On July 1, 2014, the United States Supreme Court granted certiorari in B&B Hardware, Inc., v. Hargis Industries, Inc., to decide what level of deference, if any, federal courts should give to likelihood of confusion findings by the USPTO’s Trademark Trial and Appeal Board (TTAB).

In B&B Hardware, defendant Hargis applied to register SEALTITE for construction fasteners and sheeting screws for use in the metal building industry.  B&B, owner of a federal trademark registration for SEALTIGHT, opposed the registration of Hargis’ SEALTITE application in the TTAB.  The TTAB found that there was a likelihood of confusion between the marks and refused registration of Hargis’ SEALTITE application.

B&B did not experience the same success, however, when it filed suit in federal court against Hargis for trademark infringement and was left with a jury finding that there was no likelihood of confusion between the two marks.  B&B appealed the judgment arguing that the TTAB’s decision on confusion should have been submitted into evidence.  The Eighth Circuit held that “[t]he simple fact that the TTAB addressed the concept of ‘likelihood of confusion’ when dealing with Hargis’s attempt to register the mark does not necessarily equate to a determination of ‘likelihood of confusion’ for purposes of trademark infringement.”  B&B Hardware, Inc., v. Hargis Industries, Inc., 716 F.3d 1020, 1025 (8th Cir. 2013).  The Eighth Circuit also “reject[ed] B&B’s argument that the TTAB’s factual findings from a trademark registration case are entitled to deference by the district court.”  Id. at 1026.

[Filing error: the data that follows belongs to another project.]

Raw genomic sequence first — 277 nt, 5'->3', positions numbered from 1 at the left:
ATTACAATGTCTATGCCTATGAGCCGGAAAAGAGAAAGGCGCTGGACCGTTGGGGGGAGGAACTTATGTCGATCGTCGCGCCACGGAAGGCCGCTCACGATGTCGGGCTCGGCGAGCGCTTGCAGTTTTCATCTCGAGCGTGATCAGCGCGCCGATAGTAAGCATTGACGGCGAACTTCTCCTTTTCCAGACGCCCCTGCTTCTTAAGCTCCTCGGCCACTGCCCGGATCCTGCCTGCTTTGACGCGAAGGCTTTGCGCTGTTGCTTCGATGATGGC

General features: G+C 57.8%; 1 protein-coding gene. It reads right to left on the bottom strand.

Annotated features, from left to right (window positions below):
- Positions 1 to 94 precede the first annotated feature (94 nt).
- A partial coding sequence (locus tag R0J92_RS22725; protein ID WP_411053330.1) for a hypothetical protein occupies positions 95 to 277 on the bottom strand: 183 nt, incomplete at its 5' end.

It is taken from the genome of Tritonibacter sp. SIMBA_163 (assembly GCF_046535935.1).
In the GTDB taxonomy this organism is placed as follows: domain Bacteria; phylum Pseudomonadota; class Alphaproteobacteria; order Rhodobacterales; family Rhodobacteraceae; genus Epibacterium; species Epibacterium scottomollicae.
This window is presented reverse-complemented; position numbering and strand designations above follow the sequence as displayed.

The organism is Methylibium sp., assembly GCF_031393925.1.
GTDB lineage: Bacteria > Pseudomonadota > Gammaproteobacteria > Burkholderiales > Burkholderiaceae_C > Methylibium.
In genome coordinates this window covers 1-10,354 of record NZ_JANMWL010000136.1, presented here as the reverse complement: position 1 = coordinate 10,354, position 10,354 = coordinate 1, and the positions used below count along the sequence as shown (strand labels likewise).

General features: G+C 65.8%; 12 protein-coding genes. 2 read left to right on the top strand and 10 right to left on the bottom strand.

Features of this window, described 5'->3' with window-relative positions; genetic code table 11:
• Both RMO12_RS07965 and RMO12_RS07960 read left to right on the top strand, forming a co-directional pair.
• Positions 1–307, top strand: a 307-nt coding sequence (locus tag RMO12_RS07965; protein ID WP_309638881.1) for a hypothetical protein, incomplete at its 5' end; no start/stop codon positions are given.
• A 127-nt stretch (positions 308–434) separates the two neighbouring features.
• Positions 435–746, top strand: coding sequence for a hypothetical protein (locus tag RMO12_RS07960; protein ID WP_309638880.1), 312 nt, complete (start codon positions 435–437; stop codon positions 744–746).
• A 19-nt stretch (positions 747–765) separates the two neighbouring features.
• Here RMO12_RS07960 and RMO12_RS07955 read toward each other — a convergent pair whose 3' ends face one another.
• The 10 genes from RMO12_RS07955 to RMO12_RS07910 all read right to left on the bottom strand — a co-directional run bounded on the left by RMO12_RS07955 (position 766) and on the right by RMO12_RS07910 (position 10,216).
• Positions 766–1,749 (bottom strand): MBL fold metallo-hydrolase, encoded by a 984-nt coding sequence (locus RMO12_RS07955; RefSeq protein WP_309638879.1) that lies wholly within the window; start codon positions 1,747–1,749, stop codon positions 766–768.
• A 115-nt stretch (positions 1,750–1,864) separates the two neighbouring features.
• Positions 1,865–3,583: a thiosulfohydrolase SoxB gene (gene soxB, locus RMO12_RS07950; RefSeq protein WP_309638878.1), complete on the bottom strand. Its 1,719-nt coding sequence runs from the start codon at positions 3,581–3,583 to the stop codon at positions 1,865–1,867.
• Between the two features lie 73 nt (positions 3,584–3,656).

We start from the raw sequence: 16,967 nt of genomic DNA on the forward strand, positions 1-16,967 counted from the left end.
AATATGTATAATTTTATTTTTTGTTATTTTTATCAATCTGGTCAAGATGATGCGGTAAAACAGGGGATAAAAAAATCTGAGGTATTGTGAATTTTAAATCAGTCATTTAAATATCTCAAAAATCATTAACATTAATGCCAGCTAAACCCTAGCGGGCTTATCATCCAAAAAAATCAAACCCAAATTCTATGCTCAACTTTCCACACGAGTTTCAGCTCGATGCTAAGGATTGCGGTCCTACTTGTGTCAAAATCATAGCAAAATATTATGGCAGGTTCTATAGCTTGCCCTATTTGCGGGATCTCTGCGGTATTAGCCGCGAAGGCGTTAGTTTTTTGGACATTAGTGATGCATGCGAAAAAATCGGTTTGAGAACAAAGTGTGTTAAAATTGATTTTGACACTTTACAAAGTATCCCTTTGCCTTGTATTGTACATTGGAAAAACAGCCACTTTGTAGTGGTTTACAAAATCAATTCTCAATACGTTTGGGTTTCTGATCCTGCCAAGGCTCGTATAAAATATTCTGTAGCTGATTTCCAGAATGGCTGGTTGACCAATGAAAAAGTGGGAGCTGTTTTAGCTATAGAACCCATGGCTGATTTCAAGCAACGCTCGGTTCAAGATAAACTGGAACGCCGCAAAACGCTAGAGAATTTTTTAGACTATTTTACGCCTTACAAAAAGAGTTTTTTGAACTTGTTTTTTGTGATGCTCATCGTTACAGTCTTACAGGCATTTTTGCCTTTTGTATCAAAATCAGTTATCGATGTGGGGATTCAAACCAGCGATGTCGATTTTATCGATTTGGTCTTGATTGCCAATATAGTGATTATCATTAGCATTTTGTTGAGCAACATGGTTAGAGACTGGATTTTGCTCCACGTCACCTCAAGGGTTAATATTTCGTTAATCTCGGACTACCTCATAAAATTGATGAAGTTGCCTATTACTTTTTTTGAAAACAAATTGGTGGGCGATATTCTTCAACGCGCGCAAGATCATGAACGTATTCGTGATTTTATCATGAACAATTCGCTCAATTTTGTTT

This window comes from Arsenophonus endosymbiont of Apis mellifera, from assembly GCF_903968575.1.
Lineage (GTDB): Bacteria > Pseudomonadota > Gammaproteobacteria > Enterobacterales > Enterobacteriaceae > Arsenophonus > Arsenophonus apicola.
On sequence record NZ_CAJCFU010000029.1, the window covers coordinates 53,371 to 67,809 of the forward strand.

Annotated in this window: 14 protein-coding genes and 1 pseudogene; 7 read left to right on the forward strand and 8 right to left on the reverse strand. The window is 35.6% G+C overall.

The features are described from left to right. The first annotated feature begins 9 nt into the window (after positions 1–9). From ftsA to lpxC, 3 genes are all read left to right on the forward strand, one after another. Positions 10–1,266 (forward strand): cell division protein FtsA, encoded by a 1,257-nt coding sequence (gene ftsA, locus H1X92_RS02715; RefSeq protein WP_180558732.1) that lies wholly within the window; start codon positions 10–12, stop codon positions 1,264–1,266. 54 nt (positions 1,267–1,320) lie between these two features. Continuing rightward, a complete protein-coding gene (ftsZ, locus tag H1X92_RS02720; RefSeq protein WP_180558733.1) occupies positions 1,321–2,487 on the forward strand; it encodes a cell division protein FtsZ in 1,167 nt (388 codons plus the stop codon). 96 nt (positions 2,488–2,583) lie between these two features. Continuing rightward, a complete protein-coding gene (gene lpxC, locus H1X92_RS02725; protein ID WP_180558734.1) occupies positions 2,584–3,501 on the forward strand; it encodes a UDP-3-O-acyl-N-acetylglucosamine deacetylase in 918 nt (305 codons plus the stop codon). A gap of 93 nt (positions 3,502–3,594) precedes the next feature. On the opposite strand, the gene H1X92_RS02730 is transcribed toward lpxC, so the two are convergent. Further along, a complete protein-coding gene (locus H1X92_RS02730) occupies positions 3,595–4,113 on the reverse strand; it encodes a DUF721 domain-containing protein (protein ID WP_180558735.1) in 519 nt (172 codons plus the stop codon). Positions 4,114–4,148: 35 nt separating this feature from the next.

As B&B Hardware shows, the Eighth Circuit does not give deference to TTAB decisions.  The Fifth and Eleventh Circuits afford TTAB decisions a heavy presumption of correctness, but no more.  The Second, Third, and Seventh Circuits have all previously determined that TTAB decisions do have a preclusive effect in trademark infringement suits.

The Supreme Court’s decision in B&B Hardware is expected to resolve the split among the circuits concerning what level of deference, if any, federal courts should give to TTAB orders on a likelihood of confusion.